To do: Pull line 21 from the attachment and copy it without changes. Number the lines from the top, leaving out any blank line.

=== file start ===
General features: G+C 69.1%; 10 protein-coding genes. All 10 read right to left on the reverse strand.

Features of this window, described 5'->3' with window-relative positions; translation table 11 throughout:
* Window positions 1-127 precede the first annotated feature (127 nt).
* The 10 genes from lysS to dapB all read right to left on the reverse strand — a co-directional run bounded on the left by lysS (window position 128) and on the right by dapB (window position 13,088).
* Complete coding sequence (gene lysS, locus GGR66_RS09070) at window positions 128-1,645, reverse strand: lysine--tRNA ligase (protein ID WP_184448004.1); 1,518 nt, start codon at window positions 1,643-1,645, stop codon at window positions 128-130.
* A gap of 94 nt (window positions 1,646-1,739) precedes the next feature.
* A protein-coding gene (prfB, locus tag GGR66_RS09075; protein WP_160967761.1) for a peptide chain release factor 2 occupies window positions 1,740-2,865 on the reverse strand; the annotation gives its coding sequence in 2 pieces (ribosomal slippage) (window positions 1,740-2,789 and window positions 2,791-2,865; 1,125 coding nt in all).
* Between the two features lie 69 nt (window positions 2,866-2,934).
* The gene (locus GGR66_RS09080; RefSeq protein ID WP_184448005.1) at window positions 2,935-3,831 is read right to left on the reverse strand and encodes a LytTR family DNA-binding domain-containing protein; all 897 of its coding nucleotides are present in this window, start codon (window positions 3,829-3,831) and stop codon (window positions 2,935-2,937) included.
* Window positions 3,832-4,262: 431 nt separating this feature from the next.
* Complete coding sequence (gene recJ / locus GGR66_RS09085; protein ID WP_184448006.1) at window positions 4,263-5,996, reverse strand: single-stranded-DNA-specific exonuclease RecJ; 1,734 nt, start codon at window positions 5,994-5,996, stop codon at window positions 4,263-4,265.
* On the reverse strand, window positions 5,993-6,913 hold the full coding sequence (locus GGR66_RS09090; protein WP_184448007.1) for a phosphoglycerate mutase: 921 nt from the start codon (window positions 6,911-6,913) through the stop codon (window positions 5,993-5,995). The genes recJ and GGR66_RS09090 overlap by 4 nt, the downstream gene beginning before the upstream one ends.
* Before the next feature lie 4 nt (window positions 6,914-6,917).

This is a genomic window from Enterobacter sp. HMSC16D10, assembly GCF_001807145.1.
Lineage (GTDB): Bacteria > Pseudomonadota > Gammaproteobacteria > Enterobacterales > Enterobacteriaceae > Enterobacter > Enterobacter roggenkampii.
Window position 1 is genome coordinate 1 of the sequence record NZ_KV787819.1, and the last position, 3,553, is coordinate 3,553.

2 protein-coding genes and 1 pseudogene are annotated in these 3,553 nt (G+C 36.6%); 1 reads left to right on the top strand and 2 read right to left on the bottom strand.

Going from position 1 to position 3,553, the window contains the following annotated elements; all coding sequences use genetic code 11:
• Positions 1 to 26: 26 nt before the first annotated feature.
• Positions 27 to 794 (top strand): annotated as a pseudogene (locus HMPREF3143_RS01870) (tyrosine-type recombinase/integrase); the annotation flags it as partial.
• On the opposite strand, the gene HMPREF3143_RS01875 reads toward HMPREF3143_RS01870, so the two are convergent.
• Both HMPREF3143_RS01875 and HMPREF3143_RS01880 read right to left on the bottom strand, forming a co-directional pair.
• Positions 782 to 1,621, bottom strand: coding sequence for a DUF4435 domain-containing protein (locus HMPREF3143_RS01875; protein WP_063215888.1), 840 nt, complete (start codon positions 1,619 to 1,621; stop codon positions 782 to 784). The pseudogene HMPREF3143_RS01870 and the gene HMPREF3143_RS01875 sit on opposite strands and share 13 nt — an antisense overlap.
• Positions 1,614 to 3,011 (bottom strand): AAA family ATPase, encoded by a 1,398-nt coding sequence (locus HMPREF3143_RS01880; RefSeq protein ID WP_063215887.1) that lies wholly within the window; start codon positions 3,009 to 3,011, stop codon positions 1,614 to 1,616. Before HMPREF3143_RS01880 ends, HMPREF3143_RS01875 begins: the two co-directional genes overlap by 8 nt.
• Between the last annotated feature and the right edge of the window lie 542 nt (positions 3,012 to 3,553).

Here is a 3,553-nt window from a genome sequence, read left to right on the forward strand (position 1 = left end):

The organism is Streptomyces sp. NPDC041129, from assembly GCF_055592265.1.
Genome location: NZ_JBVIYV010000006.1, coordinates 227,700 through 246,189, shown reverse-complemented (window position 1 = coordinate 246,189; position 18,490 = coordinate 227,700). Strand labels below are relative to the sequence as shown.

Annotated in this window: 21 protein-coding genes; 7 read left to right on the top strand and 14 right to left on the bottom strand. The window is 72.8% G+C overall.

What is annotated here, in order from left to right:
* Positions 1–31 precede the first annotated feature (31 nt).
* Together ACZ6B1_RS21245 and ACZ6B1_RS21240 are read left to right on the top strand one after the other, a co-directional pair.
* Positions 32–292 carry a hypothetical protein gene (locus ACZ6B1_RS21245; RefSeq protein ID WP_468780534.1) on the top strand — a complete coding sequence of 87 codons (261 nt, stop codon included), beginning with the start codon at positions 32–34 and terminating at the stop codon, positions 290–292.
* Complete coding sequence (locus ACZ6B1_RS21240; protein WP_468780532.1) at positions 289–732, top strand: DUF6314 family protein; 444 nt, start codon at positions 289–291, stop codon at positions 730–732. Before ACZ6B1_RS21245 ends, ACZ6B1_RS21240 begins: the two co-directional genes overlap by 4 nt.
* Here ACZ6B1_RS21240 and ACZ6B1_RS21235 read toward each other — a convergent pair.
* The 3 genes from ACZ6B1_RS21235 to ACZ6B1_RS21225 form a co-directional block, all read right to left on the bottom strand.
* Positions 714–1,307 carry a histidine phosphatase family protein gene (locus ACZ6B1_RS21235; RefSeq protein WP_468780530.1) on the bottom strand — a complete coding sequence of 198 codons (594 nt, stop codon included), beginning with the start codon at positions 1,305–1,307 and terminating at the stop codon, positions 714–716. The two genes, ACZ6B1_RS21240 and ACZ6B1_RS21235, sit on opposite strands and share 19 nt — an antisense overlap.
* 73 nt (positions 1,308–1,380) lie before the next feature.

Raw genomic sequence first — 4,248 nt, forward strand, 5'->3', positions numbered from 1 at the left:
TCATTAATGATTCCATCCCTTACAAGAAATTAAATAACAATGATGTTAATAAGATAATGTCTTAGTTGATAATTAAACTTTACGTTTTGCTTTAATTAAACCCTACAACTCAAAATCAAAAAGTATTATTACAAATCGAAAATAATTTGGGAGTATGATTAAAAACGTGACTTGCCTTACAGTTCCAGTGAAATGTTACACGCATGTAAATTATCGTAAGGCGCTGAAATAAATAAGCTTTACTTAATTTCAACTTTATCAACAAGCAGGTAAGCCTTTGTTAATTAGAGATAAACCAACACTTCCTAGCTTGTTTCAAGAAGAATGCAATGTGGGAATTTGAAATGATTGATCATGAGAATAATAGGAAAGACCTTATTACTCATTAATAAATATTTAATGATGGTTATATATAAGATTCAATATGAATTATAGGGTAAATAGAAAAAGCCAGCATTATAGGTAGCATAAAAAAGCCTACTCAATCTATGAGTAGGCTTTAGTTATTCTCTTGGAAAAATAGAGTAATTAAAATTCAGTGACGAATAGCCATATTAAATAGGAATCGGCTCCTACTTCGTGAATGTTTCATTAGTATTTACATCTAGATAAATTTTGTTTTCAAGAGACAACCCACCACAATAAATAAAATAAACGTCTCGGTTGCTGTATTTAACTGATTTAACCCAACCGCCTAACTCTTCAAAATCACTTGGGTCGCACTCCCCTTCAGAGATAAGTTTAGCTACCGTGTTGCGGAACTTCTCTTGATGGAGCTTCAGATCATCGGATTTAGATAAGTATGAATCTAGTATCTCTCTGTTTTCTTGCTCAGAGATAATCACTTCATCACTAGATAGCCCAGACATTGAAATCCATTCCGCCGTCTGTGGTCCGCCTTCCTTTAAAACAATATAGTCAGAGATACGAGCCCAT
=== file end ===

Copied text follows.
• On the opposite strand, the gene HMPREF3143_RS01875 reads toward HMPREF3143_RS01870, so the two are convergent.